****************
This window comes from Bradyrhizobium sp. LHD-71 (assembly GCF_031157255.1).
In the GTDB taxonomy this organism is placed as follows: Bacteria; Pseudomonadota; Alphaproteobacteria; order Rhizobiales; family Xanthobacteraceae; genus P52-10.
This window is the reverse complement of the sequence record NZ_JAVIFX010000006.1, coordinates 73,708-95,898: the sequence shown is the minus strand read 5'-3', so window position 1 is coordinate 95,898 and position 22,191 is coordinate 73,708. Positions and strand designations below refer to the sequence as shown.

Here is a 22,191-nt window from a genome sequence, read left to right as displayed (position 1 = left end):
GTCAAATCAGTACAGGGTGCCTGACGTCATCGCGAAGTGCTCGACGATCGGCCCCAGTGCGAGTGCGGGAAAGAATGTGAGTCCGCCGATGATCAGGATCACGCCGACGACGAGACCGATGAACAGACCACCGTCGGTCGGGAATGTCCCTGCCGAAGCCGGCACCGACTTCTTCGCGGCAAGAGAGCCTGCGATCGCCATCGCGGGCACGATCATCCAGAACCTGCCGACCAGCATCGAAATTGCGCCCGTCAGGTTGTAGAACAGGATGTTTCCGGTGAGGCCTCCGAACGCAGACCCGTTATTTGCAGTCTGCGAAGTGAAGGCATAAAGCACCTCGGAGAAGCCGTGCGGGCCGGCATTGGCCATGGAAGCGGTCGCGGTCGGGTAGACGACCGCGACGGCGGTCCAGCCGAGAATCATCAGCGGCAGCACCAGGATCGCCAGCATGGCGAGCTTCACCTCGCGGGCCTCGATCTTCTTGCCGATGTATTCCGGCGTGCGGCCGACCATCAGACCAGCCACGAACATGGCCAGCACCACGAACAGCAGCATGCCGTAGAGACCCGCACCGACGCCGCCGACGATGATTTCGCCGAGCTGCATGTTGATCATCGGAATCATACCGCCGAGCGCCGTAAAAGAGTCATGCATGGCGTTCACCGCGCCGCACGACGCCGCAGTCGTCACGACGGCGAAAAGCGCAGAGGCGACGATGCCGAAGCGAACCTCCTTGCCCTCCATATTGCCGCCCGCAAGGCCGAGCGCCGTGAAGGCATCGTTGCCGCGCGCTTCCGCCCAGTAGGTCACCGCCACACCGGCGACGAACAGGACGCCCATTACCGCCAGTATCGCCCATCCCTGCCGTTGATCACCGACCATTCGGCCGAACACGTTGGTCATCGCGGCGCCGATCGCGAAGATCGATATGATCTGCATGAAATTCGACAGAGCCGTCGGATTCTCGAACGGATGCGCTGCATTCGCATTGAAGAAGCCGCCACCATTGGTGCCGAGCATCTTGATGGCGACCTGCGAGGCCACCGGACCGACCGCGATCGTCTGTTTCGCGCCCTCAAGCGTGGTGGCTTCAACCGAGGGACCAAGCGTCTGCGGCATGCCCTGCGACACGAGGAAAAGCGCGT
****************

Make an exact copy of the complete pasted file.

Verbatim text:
This window comes from Bradyrhizobium sp. LHD-71 (assembly GCF_031157255.1).
In the GTDB taxonomy this organism is placed as follows: Bacteria; Pseudomonadota; Alphaproteobacteria; order Rhizobiales; family Xanthobacteraceae; genus P52-10.
This window is the reverse complement of the sequence record NZ_JAVIFX010000006.1, coordinates 73,708-95,898: the sequence shown is the minus strand read 5'-3', so window position 1 is coordinate 95,898 and position 22,191 is coordinate 73,708. Positions and strand designations below refer to the sequence as shown.

Here is a 22,191-nt window from a genome sequence, read left to right as displayed (position 1 = left end):
GTCAAATCAGTACAGGGTGCCTGACGTCATCGCGAAGTGCTCGACGATCGGCCCCAGTGCGAGTGCGGGAAAGAATGTGAGTCCGCCGATGATCAGGATCACGCCGACGACGAGACCGATGAACAGACCACCGTCGGTCGGGAATGTCCCTGCCGAAGCCGGCACCGACTTCTTCGCGGCAAGAGAGCCTGCGATCGCCATCGCGGGCACGATCATCCAGAACCTGCCGACCAGCATCGAAATTGCGCCCGTCAGGTTGTAGAACAGGATGTTTCCGGTGAGGCCTCCGAACGCAGACCCGTTATTTGCAGTCTGCGAAGTGAAGGCATAAAGCACCTCGGAGAAGCCGTGCGGGCCGGCATTGGCCATGGAAGCGGTCGCGGTCGGGTAGACGACCGCGACGGCGGTCCAGCCGAGAATCATCAGCGGCAGCACCAGGATCGCCAGCATGGCGAGCTTCACCTCGCGGGCCTCGATCTTCTTGCCGATGTATTCCGGCGTGCGGCCGACCATCAGACCAGCCACGAACATGGCCAGCACCACGAACAGCAGCATGCCGTAGAGACCCGCACCGACGCCGCCGACGATGATTTCGCCGAGCTGCATGTTGATCATCGGAATCATACCGCCGAGCGCCGTAAAAGAGTCATGCATGGCGTTCACCGCGCCGCACGACGCCGCAGTCGTCACGACGGCGAAAAGCGCAGAGGCGACGATGCCGAAGCGAACCTCCTTGCCCTCCATATTGCCGCCCGCAAGGCCGAGCGCCGTGAAGGCATCGTTGCCGCGCGCTTCCGCCCAGTAGGTCACCGCCACACCGGCGACGAACAGGACGCCCATTACCGCCAGTATCGCCCATCCCTGCCGTTGATCACCGACCATTCGGCCGAACACGTTGGTCATCGCGGCGCCGATCGCGAAGATCGATATGATCTGCATGAAATTCGACAGAGCCGTCGGATTCTCGAACGGATGCGCTGCATTCGCATTGAAGAAGCCGCCACCATTGGTGCCGAGCATCTTGATGGCGACCTGCGAGGCCACCGGACCGACCGCGATCGTCTGTTTCGCGCCCTCAAGCGTGGTGGCTTCAACCGAGGGACCAAGCGTCTGCGGCATGCCCTGCGACACGAGGAAAAGCGCGT